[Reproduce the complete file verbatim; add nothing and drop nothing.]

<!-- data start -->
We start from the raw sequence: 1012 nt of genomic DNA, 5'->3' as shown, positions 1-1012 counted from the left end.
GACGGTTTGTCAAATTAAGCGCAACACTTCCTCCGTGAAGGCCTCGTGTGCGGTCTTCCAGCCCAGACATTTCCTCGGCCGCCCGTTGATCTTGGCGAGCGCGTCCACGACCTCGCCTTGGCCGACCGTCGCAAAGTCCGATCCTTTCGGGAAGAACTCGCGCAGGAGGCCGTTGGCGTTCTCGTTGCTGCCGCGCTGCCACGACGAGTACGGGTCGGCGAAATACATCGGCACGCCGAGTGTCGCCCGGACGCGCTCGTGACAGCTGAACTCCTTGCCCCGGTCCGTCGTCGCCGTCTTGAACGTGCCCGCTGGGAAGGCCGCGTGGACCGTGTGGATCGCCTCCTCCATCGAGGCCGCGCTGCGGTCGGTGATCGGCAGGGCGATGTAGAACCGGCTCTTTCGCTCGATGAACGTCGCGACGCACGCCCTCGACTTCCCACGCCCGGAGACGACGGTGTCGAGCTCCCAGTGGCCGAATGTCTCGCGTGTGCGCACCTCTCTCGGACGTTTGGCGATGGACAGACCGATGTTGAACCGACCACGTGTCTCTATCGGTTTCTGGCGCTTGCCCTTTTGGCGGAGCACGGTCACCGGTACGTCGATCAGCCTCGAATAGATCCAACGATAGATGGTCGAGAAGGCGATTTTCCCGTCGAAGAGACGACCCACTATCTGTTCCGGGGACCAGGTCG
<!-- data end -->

We start from the raw sequence: 1012 nt of genomic DNA, 5'->3' as shown, positions 1-1012 counted from the left end.
GACGGTTTGTCAAATTAAGCGCAACACTTCCTCCGTGAAGGCCTCGTGTGCGGTCTTCCAGCCCAGACATTTCCTCGGCCGCCCGTTGATCTTGGCGAGCGCGTCCACGACCTCGCCTTGGCCGACCGTCGCAAAGTCCGATCCTTTCGGGAAGAACTCGCGCAGGAGGCCGTTGGCGTTCTCGTTGCTGCCGCGCTGCCACGACGAGTACGGGTCGGCGAAATACATCGGCACGCCGAGTGTCGCCCGGACGCGCTCGTGACAGCTGAACTCCTTGCCCCGGTCCGTCGTCGCCGTCTTGAACGTGCCCGCTGGGAAGGCCGCGTGGACCGTGTGGATCGCCTCCTCCATCGAGGCCGCGCTGCGGTCGGTGATCGGCAGGGCGATGTAGAACCGGCTCTTTCGCTCGATGAACGTCGCGACGCACGCCCTCGACTTCCCACGCCCGGAGACGACGGTGTCGAGCTCCCAGTGGCCGAATGTCTCGCGTGTGCGCACCTCTCTCGGACGTTTGGCGATGGACAGACCGATGTTGAACCGACCACGTGTCTCTATCGGTTTCTGGCGCTTGCCCTTTTGGCGGAGCACGGTCACCGGTACGTCGATCAGCCTCGAATAGATCCAACGATAGATGGTCGAGAAGGCGATTTTCCCGTCGAAGAGACGACCCACTATCTGTTCCGGGGACCAGGTCG